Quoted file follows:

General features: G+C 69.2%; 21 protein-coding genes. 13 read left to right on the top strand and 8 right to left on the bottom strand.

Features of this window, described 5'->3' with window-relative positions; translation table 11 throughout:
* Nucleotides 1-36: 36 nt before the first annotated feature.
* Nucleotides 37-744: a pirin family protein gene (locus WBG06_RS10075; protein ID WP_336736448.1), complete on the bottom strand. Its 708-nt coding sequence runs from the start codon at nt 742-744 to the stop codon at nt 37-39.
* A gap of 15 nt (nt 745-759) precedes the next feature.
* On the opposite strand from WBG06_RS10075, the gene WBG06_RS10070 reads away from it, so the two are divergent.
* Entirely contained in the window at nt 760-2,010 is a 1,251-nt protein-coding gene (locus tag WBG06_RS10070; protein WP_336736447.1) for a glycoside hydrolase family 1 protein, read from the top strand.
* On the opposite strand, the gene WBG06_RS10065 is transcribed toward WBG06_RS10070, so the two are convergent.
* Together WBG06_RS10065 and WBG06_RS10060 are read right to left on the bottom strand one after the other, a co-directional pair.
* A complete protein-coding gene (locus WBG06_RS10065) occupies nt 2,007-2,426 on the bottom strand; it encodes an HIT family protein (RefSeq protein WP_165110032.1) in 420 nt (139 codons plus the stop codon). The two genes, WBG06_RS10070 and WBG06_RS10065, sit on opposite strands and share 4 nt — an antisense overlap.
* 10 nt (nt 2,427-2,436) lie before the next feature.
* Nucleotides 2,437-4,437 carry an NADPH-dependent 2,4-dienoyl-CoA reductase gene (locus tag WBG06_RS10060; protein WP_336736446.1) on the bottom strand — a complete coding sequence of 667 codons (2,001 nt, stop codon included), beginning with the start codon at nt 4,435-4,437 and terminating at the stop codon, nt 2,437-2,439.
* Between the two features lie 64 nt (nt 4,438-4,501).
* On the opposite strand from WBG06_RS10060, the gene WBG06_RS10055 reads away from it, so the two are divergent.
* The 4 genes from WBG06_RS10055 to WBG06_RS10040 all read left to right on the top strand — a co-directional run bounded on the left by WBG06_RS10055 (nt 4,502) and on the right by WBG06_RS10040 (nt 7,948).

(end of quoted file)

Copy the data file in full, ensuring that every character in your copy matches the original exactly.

General features: G+C 69.2%; 21 protein-coding genes. 13 read left to right on the top strand and 8 right to left on the bottom strand.

Features of this window, described 5'->3' with window-relative positions; translation table 11 throughout:
* Nucleotides 1-36: 36 nt before the first annotated feature.
* Nucleotides 37-744: a pirin family protein gene (locus WBG06_RS10075; protein ID WP_336736448.1), complete on the bottom strand. Its 708-nt coding sequence runs from the start codon at nt 742-744 to the stop codon at nt 37-39.
* A gap of 15 nt (nt 745-759) precedes the next feature.
* On the opposite strand from WBG06_RS10075, the gene WBG06_RS10070 reads away from it, so the two are divergent.
* Entirely contained in the window at nt 760-2,010 is a 1,251-nt protein-coding gene (locus tag WBG06_RS10070; protein WP_336736447.1) for a glycoside hydrolase family 1 protein, read from the top strand.
* On the opposite strand, the gene WBG06_RS10065 is transcribed toward WBG06_RS10070, so the two are convergent.
* Together WBG06_RS10065 and WBG06_RS10060 are read right to left on the bottom strand one after the other, a co-directional pair.
* A complete protein-coding gene (locus WBG06_RS10065) occupies nt 2,007-2,426 on the bottom strand; it encodes an HIT family protein (RefSeq protein WP_165110032.1) in 420 nt (139 codons plus the stop codon). The two genes, WBG06_RS10070 and WBG06_RS10065, sit on opposite strands and share 4 nt — an antisense overlap.
* 10 nt (nt 2,427-2,436) lie before the next feature.
* Nucleotides 2,437-4,437 carry an NADPH-dependent 2,4-dienoyl-CoA reductase gene (locus tag WBG06_RS10060; protein WP_336736446.1) on the bottom strand — a complete coding sequence of 667 codons (2,001 nt, stop codon included), beginning with the start codon at nt 4,435-4,437 and terminating at the stop codon, nt 2,437-2,439.
* Between the two features lie 64 nt (nt 4,438-4,501).
* On the opposite strand from WBG06_RS10060, the gene WBG06_RS10055 reads away from it, so the two are divergent.
* The 4 genes from WBG06_RS10055 to WBG06_RS10040 all read left to right on the top strand — a co-directional run bounded on the left by WBG06_RS10055 (nt 4,502) and on the right by WBG06_RS10040 (nt 7,948).